North-South Centre

North-South Forum

Transnational land acquisitions and rural development – Impacts on natural resources and livelihoods in developing countries

The recent food crisis has triggered a rush for agricultural land overseas – We will debate this challenge at the North-South Forum, organised jointly by the NCCR North-South and the North-South Centre

18 May 2010, 9:00 – 12:45 h
ETH Zurich, Main Building, Semperaula, HG G.60, Rämistrasse 101, Zurich

Free entrance, no registration required, conference language is English.


Picture gallery

Programme (PDF, 223 KB)

Media coverage

Zurich, 19 May 2010 – Swiss Radio DRS, Tagesgespräch: Landraub in Afrika?

Bern, 25 May 2010 – Swissinfo: Spotlight turned on issue of land grabbing / Das Phänomen der Landnahme in Entwicklungsländern

Transnational agricultural investments

International investment in agriculture is not new. Foreign owned plantations and land lease have existed for long. In 2008, however, the food crisis with its enormous increase in commodity prices brought the rush for land to a new dimension, driven by the demand for food, water and energy security.

Transnational agricultural investment, in recent debates also referred to as “land grab”, is taking place on all continents, with the bulk of these deals made in Africa. Net food importers are anxious to secure their long-term food needs through agreements. These agreements are entered predominantly with poor and food insecure countries – countries with a seemingly large proportion of unutilised or underutilised land.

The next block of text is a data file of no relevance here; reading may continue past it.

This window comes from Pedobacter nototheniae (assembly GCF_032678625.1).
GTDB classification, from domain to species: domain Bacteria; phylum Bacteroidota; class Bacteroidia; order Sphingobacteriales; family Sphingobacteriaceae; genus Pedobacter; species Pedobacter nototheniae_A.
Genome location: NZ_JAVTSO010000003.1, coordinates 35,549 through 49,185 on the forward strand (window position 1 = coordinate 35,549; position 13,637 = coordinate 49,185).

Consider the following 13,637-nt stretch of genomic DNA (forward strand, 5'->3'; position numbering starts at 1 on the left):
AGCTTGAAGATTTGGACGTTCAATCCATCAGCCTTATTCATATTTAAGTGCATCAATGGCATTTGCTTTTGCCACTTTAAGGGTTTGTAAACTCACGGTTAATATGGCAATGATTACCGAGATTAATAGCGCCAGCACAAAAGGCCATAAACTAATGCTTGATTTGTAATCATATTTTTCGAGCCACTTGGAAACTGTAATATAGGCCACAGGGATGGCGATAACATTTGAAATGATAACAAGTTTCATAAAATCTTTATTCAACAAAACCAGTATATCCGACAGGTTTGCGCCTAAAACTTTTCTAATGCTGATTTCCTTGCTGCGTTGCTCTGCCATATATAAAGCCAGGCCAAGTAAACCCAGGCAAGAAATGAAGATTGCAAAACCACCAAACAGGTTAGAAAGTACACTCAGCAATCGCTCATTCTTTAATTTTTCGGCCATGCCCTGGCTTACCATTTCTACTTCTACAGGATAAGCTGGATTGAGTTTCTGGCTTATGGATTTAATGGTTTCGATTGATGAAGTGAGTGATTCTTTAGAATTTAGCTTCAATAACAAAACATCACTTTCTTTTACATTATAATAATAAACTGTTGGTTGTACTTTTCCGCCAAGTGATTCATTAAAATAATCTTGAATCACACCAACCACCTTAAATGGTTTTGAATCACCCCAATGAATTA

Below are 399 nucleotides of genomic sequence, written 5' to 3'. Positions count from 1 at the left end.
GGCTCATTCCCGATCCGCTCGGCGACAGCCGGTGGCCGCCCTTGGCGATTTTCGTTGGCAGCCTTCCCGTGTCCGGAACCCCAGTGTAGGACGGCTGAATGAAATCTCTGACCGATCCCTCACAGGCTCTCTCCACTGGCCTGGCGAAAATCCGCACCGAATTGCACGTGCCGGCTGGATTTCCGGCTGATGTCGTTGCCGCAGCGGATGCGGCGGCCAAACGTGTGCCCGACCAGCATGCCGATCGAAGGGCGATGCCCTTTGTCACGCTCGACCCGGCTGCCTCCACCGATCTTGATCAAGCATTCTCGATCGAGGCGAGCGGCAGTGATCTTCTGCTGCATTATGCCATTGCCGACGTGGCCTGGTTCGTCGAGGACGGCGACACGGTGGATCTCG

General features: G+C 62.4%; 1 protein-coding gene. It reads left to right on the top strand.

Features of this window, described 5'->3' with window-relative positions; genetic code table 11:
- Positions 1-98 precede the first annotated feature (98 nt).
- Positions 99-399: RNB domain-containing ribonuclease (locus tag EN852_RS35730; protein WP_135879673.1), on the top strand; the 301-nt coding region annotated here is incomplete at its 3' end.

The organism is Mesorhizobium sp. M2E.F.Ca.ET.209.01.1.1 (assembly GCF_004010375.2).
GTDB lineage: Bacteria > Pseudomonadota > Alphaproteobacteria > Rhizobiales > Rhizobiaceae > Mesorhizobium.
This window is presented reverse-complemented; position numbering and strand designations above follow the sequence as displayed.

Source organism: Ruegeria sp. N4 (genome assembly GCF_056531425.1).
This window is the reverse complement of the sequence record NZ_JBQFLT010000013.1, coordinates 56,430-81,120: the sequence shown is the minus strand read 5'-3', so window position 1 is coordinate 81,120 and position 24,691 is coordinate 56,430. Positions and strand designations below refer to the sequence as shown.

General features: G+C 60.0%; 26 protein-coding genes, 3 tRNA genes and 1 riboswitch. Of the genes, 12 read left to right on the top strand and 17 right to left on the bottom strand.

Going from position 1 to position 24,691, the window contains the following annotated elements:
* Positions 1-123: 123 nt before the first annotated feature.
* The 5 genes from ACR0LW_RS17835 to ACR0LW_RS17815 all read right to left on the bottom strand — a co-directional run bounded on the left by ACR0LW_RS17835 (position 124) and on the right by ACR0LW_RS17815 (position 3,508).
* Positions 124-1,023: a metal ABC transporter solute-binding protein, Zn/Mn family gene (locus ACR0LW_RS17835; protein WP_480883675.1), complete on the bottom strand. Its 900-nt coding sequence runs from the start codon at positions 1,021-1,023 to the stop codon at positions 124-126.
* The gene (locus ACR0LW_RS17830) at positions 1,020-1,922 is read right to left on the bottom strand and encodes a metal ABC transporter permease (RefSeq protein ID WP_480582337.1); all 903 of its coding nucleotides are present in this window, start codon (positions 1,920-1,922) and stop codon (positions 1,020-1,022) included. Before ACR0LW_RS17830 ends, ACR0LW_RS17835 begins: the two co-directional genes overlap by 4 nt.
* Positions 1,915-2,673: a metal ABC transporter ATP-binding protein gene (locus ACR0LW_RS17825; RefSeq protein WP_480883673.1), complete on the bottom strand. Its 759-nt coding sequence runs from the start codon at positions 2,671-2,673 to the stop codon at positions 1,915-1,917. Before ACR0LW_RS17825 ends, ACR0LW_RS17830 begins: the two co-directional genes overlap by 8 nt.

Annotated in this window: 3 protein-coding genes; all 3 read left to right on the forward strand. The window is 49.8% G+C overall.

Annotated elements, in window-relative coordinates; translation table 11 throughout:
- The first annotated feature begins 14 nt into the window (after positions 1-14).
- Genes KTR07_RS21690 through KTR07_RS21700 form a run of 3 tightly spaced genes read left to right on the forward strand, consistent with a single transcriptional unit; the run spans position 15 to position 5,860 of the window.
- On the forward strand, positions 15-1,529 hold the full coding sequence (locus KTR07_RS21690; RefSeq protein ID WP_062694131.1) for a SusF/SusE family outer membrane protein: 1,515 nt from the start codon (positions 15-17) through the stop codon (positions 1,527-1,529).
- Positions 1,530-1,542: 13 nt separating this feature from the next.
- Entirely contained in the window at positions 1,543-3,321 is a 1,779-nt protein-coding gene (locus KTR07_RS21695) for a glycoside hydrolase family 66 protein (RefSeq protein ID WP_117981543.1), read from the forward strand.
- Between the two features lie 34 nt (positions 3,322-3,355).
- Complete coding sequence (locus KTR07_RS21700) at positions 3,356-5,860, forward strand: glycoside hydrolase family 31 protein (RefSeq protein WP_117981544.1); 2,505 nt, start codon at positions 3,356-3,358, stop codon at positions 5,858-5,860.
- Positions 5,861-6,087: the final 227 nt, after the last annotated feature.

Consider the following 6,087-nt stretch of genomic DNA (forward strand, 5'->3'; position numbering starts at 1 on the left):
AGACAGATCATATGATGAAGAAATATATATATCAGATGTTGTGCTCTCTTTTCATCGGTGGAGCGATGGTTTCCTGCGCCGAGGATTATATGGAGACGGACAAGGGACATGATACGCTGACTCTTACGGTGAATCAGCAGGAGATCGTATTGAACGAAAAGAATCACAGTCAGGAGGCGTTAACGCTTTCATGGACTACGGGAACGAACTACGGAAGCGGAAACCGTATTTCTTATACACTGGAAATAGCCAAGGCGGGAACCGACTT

Risks and potentials

In conditions where property rights are not guaranteed, the disadvantages of such land deals are evident: Farmers are rarely compensated when ownership shifts to foreign land holders, and local food security is further threatened. So far, negative economic and social implications have dominated the debate, but ecological consequences of an intensified use of natural resources are prone to arise. On the other hand, foreign investment in agriculture does have substantial potential: A flow of resources and know-how, the creation of employment, an improved infrastructure, and increased agricultural productivity could certainly benefit countries seeking solutions going beyond development aid.

The need for action

To ensure that agricultural investments provide broad benefits and effectively contribute to development, actors at different levels have acknowledged the need for action – for example through the elaboration of a code of conduct for land deals. Yet, the knowledge base is still rather weak and mostly focused on case studies.

At the North-South Forum we will discuss these issues with researchers, research funders, policy-makers, and practitioners working in international development and cooperation.


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